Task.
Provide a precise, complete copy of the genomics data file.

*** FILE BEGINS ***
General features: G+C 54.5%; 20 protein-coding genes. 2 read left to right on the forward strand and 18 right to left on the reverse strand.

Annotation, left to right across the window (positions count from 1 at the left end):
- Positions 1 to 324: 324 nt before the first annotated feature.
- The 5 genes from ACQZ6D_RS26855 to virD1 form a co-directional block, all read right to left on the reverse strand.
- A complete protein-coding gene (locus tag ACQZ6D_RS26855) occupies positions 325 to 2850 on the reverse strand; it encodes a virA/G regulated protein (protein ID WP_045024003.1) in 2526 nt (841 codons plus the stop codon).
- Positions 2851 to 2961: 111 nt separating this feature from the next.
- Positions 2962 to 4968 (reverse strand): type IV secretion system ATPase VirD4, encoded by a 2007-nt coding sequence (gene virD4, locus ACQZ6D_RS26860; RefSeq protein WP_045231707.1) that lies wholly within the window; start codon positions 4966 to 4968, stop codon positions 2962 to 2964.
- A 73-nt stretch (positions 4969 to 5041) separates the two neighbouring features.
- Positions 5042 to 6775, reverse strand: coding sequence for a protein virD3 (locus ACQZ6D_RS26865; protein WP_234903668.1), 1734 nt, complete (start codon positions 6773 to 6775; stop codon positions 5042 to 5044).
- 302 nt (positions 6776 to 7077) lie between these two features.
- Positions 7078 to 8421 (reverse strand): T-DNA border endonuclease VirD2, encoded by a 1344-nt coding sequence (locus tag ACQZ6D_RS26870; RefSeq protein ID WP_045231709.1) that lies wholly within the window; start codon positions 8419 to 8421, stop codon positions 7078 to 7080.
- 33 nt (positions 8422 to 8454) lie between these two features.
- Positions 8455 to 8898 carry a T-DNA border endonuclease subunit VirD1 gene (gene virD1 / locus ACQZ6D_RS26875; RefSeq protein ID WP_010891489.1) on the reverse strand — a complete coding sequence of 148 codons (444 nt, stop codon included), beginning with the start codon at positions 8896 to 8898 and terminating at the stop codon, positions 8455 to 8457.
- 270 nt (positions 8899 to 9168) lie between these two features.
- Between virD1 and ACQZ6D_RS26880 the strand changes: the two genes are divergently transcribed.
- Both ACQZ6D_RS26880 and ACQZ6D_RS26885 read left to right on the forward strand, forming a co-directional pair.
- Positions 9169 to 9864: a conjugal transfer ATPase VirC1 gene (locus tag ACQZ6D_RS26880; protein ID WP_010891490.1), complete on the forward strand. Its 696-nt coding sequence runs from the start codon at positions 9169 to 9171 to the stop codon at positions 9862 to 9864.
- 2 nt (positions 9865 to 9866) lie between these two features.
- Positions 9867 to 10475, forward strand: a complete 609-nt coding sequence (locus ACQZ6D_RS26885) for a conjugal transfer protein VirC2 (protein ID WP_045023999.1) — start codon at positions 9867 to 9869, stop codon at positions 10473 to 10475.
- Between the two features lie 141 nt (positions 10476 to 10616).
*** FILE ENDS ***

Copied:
General features: G+C 54.5%; 20 protein-coding genes. 2 read left to right on the forward strand and 18 right to left on the reverse strand.

Annotation, left to right across the window (positions count from 1 at the left end):
- Positions 1 to 324: 324 nt before the first annotated feature.
- The 5 genes from ACQZ6D_RS26855 to virD1 form a co-directional block, all read right to left on the reverse strand.
- A complete protein-coding gene (locus tag ACQZ6D_RS26855) occupies positions 325 to 2850 on the reverse strand; it encodes a virA/G regulated protein (protein ID WP_045024003.1) in 2526 nt (841 codons plus the stop codon).
- Positions 2851 to 2961: 111 nt separating this feature from the next.
- Positions 2962 to 4968 (reverse strand): type IV secretion system ATPase VirD4, encoded by a 2007-nt coding sequence (gene virD4, locus ACQZ6D_RS26860; RefSeq protein WP_045231707.1) that lies wholly within the window; start codon positions 4966 to 4968, stop codon positions 2962 to 2964.
- A 73-nt stretch (positions 4969 to 5041) separates the two neighbouring features.
- Positions 5042 to 6775, reverse strand: coding sequence for a protein virD3 (locus ACQZ6D_RS26865; protein WP_234903668.1), 1734 nt, complete (start codon positions 6773 to 6775; stop codon positions 5042 to 5044).
- 302 nt (positions 6776 to 7077) lie between these two features.
- Positions 7078 to 8421 (reverse strand): T-DNA border endonuclease VirD2, encoded by a 1344-nt coding sequence (locus tag ACQZ6D_RS26870; RefSeq protein ID WP_045231709.1) that lies wholly within the window; start codon positions 8419 to 8421, stop codon positions 7078 to 7080.
- 33 nt (positions 8422 to 8454) lie between these two features.
- Positions 8455 to 8898 carry a T-DNA border endonuclease subunit VirD1 gene (gene virD1 / locus ACQZ6D_RS26875; RefSeq protein ID WP_010891489.1) on the reverse strand — a complete coding sequence of 148 codons (444 nt, stop codon included), beginning with the start codon at positions 8896 to 8898 and terminating at the stop codon, positions 8455 to 8457.
- 270 nt (positions 8899 to 9168) lie between these two features.
- Between virD1 and ACQZ6D_RS26880 the strand changes: the two genes are divergently transcribed.
- Both ACQZ6D_RS26880 and ACQZ6D_RS26885 read left to right on the forward strand, forming a co-directional pair.
- Positions 9169 to 9864: a conjugal transfer ATPase VirC1 gene (locus tag ACQZ6D_RS26880; protein ID WP_010891490.1), complete on the forward strand. Its 696-nt coding sequence runs from the start codon at positions 9169 to 9171 to the stop codon at positions 9862 to 9864.
- 2 nt (positions 9865 to 9866) lie between these two features.
- Positions 9867 to 10475, forward strand: a complete 609-nt coding sequence (locus ACQZ6D_RS26885) for a conjugal transfer protein VirC2 (protein ID WP_045023999.1) — start codon at positions 9867 to 9869, stop codon at positions 10473 to 10475.
- Between the two features lie 141 nt (positions 10476 to 10616).